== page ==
I don’t really know what to say here.
I keep knitting the same sweater, over and over.
What is wrong with me? Rather, what is RIGHT with me? I have got a groove the size of the Grand Canyon working, and I just can’t stop!
It feels a little like that time when Kay knitted 50 ballband dishcloths. Or that time I collected Christopher Radko glass ornaments. Or when I took over my son’s Thomas the Tank Engine collection because he wasn’t acquiring new engines fast enough. I cared about Thomas the Tank Engine so, so much.
I’m not sure when this will end, but I am having a swell time at it.
Left: Easel No. 2: Anzula For Better or Worsted, colorway Dark Matter.
Right: easel No. 1: Lichen and Lace Worsted Superwash, colorway Pressed Flowers.
The combination of simple pattern and ever-changing yarn has got me hooked. I thought two Easel Sweaters were going to be enough Easel Sweaters for me.
I’m well into my third Easel Sweater, the pattern featured in MDK Field Guide No. 3: Wild Yarns. I got the bug for Easel No. 3 the minute our ecommerce genie Liz opened up our latest shipment of a new shade of Lichen and Lace Superwash Worsted.
It’s called Marsh Lily. It’s like Pressed Flowers’s cheerful cousin. It is unabashedly light hearted, a real mood enhancer.
I love this sweater. It’s a simple thing—four pieces of knitting sewed together. Set-in sleeve. Crewneck collar with a bit of roll to it (though I forgot the roll part on Easel No. 2, aka GreenEasel, so I gotta go back and add the roll!).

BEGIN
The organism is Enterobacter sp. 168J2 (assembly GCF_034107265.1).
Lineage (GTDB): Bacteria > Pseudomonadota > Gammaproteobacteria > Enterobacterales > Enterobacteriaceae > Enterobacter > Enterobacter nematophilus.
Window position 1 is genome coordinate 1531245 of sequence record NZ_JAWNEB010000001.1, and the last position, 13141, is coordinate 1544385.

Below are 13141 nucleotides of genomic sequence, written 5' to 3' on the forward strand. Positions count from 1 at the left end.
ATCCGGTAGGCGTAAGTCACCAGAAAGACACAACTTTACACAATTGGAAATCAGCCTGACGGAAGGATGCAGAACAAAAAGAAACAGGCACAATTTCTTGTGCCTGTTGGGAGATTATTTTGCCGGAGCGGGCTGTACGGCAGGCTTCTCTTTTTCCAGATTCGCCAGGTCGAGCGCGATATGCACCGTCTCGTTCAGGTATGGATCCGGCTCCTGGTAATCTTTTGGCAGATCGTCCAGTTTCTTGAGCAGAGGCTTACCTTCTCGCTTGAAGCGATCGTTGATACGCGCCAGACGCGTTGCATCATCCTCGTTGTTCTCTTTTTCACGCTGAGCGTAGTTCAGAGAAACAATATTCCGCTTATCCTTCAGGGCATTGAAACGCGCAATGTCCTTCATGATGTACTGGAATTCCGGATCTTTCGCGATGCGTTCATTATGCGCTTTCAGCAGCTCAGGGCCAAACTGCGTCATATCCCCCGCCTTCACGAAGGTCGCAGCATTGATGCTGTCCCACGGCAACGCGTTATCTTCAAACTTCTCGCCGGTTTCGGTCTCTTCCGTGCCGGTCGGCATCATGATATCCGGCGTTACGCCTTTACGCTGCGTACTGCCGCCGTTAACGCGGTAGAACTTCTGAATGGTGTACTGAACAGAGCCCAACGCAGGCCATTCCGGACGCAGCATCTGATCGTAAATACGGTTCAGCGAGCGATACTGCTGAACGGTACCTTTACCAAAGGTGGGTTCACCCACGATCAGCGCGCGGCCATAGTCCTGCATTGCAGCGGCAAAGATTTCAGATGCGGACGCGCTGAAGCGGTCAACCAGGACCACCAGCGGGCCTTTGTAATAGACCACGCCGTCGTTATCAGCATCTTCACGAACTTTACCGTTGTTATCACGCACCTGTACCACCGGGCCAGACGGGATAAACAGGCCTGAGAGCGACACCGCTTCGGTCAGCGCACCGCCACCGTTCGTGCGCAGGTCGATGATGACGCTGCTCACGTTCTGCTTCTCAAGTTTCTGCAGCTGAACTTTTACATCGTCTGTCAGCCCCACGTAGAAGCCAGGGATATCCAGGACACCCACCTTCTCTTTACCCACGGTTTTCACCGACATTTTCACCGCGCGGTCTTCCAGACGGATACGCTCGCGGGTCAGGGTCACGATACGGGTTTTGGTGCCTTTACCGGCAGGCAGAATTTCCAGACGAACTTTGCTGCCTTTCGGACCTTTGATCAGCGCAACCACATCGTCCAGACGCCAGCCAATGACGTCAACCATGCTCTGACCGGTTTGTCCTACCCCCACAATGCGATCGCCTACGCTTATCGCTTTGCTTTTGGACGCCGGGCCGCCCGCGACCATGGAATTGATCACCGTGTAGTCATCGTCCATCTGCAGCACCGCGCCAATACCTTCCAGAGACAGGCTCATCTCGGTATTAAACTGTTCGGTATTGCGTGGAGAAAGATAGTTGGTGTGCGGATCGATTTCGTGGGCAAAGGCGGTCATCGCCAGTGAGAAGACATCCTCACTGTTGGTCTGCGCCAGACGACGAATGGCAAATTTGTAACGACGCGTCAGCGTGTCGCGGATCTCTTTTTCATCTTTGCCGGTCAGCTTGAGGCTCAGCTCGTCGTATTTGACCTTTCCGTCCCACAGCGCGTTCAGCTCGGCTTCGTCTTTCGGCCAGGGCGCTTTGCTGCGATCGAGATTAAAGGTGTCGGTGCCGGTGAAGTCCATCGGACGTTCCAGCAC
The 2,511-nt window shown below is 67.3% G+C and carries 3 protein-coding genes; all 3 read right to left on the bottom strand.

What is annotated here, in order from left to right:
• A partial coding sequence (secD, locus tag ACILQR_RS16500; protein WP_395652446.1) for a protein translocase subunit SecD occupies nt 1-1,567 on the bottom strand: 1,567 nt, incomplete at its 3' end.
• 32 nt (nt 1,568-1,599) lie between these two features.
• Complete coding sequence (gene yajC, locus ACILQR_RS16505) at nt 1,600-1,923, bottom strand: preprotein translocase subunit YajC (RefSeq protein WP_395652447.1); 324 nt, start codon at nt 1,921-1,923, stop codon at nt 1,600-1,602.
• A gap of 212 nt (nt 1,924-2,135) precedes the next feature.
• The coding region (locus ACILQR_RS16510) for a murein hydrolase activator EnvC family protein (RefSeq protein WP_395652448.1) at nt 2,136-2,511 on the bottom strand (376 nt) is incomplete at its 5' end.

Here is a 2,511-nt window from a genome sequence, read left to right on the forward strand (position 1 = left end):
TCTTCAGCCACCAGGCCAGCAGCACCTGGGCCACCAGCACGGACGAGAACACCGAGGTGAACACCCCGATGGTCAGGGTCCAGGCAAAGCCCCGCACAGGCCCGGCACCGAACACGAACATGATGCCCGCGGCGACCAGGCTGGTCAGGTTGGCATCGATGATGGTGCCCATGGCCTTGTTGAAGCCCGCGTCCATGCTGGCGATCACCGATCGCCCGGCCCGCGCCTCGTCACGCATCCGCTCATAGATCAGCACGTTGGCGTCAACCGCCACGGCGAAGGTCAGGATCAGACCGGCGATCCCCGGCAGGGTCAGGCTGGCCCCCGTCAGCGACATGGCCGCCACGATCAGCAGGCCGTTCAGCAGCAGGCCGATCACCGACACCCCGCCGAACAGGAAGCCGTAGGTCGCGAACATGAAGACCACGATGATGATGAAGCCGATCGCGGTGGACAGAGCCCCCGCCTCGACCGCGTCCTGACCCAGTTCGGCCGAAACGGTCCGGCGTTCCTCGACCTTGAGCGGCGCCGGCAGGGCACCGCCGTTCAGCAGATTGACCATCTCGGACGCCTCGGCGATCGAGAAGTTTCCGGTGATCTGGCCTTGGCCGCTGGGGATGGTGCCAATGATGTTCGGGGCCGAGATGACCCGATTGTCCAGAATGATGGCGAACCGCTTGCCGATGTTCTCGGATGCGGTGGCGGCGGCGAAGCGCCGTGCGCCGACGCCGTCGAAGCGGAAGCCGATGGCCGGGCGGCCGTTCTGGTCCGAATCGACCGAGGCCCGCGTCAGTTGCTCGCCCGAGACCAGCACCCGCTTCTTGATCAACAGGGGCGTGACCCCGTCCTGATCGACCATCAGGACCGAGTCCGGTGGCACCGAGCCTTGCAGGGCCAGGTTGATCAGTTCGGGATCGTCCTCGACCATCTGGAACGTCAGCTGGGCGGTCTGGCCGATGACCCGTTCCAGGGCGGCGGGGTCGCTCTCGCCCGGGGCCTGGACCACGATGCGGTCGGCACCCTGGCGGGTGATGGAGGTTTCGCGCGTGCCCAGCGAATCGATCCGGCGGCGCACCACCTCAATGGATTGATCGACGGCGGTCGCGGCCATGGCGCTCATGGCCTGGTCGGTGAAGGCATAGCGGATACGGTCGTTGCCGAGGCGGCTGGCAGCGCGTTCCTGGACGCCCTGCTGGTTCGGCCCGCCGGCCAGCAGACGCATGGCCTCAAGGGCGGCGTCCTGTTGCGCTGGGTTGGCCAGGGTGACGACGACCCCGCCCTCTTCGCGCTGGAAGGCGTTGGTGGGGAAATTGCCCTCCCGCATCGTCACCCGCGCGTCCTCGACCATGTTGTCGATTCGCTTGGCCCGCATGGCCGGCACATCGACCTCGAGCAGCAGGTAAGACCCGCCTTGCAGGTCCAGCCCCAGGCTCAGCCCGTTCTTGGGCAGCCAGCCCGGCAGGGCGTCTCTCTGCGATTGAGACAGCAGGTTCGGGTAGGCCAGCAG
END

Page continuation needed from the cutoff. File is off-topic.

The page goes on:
I think of Sue McCain’s elemental pattern as a delivery system for wild yarns.
Last week, on a ramble with Hubbo through New England, I saw gardens that looked pretty much like these colors. Or, maybe, I was so delirious that gardens started looking like my knitting.
I almost googled “marsh lily” to see what an actual marsh lily looks like, but I decided to just let go and trust that Megan Ingman is not messing with us when she names a color Marsh Lily.
It’s doing interesting things the way Pressed Flowers did interesting things—but it’s in no way predictable.
This superwash blocks out so well—it is satisfying to give it a soak, block it, then watch how the stitches even out.
Part of the fun is seeing how the front and back meet during the sewing up.
The Anzula on the left looks like two different colorways, doesn’t it? Really, really different. But Charlie of Anzula explained to me that the darker shade occurs in the dye pot when that skein is closer to the bottom, in hotter water than the skeins at the top. The paler shade spent its time farther away from the heat.
Easel No. 3 will be BlueEasel, I think. Though there’s a lot of white in here.
If this sort of madness appeals to you, head over to the Shop for your own Marsh Lily experiment. When you order multiple skeins, we are working hard to match up skeins for you that are friends with each other.
It was kind of wacky to knit Easel No. 3 while driving around New England last week—while simultaneously wearing Easel No. 1. No stopping me now . . .